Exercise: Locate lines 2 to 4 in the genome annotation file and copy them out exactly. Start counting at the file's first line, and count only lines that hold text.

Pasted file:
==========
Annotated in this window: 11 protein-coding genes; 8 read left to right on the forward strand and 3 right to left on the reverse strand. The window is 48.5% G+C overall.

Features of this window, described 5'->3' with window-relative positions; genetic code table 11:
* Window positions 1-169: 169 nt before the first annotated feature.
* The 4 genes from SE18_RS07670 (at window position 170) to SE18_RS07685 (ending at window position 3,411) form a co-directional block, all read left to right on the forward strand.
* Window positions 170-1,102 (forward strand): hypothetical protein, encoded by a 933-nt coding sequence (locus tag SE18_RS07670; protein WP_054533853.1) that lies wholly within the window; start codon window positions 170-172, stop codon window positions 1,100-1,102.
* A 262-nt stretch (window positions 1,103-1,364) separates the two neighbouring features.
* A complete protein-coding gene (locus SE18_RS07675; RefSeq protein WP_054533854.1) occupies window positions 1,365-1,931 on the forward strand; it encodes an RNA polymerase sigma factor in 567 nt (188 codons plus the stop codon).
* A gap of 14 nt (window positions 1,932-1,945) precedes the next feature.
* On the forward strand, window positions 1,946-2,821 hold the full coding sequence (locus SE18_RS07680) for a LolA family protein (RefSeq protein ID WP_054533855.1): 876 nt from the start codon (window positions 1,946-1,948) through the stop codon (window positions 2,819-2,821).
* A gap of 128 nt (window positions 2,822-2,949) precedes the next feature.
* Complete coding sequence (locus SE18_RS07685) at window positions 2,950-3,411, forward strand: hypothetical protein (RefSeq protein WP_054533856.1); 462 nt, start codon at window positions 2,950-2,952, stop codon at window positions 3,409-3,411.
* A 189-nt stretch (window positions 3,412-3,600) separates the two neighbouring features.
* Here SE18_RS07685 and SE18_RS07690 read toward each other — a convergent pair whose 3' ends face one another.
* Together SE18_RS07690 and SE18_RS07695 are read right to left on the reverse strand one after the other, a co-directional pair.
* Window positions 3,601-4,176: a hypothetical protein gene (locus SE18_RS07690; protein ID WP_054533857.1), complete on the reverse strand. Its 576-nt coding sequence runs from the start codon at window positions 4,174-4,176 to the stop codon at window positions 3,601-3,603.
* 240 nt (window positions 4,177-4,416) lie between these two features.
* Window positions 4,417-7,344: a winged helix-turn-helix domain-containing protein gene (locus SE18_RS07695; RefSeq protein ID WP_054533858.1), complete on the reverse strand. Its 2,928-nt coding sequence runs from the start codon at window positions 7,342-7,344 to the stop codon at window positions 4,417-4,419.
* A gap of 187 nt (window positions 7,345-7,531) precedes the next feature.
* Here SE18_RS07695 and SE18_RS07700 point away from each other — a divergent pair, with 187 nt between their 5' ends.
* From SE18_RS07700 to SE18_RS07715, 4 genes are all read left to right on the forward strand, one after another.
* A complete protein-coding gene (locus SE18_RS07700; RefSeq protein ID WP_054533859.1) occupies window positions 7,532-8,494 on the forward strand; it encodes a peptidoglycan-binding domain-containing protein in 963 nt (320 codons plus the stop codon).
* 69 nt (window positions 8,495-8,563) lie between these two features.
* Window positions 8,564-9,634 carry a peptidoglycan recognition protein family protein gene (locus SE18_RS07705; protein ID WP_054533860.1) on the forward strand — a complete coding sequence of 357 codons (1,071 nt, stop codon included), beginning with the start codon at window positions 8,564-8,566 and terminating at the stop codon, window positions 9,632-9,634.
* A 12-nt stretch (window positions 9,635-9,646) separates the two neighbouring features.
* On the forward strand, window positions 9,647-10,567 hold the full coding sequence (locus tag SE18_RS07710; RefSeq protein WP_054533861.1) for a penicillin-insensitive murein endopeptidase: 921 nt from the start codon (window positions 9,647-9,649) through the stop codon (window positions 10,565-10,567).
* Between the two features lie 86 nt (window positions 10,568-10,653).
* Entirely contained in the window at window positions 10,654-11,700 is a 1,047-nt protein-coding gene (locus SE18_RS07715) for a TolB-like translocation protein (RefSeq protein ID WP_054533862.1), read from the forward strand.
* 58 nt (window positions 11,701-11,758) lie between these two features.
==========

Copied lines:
Features of this window, described 5'->3' with window-relative positions; genetic code table 11:
* Window positions 1-169: 169 nt before the first annotated feature.
* The 4 genes from SE18_RS07670 (at window position 170) to SE18_RS07685 (ending at window position 3,411) form a co-directional block, all read left to right on the forward strand.